No. 3 – Brandon Morrow, RHP
Posted by Jason A. Churchill on March 20, 2007
Righthander Brandon Morrow has a lot of fans awfully excited right now, and understandably so. He’s been lighting up the radar guns with a mid-90s heater, locating his slider a little bit and his splitter is, well, splitting effectively against anyone who steps into the box against him.
But I know I’m going to have to explain myself at some point, so let me get into the specifics of why Morrow is No. 3 and not No. 1 or 2.
Morrow is a safer prospect to project than, say, Jeff Clement, but comes with similar or greater risks in other areas such as health, future role and long-term value. If both players reached their absolute ceilings of Jason Schmidt for Morrow and a Jorge Posada-type role for Jeff Clement, Morrow probably has the advantage, slightly.
But even with Clement’s defense as questionable as it is, his offensive ceiling has more potential value than does Morrow’s back-up career as a closer.
I had Morrow sitting at No. 2 for nearly a month as I compiled all the data for the Top 10, and I flip-flopped each name back and forth at least three or four times. But considering the general risk of pitchers/the advantage that hitters take with them into the upper minors as far as risk goes, Clement edged out Morrow by the slightest of margins.
Truthfully, the entire group between 2 and 6 are interchangeable for me, and the end-result could reflect them in any order. I just feel like Clement’s got a little bit better shot to become a full-time catcher/offensive force in the majors than Morrow does to be a frontline starter.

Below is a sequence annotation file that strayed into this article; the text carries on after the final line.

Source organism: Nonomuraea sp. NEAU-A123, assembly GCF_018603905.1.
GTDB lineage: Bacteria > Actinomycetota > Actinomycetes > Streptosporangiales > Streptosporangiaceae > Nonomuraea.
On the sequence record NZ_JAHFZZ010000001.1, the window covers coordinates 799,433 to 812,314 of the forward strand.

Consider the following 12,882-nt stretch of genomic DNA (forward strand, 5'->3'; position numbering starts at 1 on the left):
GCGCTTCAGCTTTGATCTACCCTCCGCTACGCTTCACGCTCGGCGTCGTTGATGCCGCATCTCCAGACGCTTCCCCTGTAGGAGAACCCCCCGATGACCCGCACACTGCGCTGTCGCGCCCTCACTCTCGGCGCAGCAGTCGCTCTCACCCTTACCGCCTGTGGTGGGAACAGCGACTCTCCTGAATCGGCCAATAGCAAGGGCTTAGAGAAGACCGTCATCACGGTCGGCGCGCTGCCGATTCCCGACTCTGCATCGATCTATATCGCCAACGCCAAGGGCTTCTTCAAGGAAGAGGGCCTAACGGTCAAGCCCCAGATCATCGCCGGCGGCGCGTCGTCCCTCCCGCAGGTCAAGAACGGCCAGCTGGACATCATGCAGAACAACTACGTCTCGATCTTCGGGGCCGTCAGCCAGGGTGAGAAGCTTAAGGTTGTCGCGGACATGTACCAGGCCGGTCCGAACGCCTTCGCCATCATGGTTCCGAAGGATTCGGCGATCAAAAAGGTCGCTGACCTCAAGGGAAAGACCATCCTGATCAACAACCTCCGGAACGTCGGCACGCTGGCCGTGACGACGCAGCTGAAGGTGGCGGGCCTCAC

Morrow is terribly talented and I’m as excited to see what his future brings as anyone else. I believe what some don’t – I think he can start in the big leagues and I don’t buy the BS that he has to have a good change-up or curve ball in order to do it.
This whole “he needs a third pitch” thing is not a universal, global concept that applies to all pitchers. Most of them yes. But do you think Greg Maddux needed another pitch outside his two-seam fastball and change-up combo in his prime? He had one, but there were entire games where he’s admitted he threw less than five curve balls of the 110 he tossed toward home plate.
Did Randy Johnson need a third pitch in his day? Nope. A 98-mph fastball and nasty slider were more than enough to earn him his legendary status.
And many times a third offering is just that. A third pitch to show the hitter something different. It doesn;t always need to be something great.
Morrow has plenty of velocity on his fastball and his slider and splitter give him three pitches, with his slider being the current “show-me” selection.
Clement is a special case and may ultimately need more time to learn to catch than the team wants to wait. His bat will get him to the bigs, unlike most catching prospects. He’s come along ways since draft day, but that is another story for another day – like tomorrow, when Clement is named the No. 2 prospect.
As for why Morrow is not No. 1? Let’s not even go there. At the top spot the Mariners have a legitimate future all-star. Stay tuned.
Strengths: Morrow has good size, plus stuff and grades average or better across the board, including makeup, mechanics and pitchability.
He’s a bit of a late-bloomer in that he didn’t taste a lot of success in college until he had experienced as many adverse results as one may be able to take.
After posting a combined ERA of 7.57 during his first two years at Cal Berkley, Morrow responded with a strong year in 2006 where the right-hander showed vast improvement in all areas, most importantly cutting his walk rate in half.
Morrow has all the makings of a successful power arm, whether he’s getting 30 starts a year or finishing games.
Weaknesses: The 22-year-old has a shallow track record of success and was drafted primarily on his physical ability, raw stuff and risky future potential.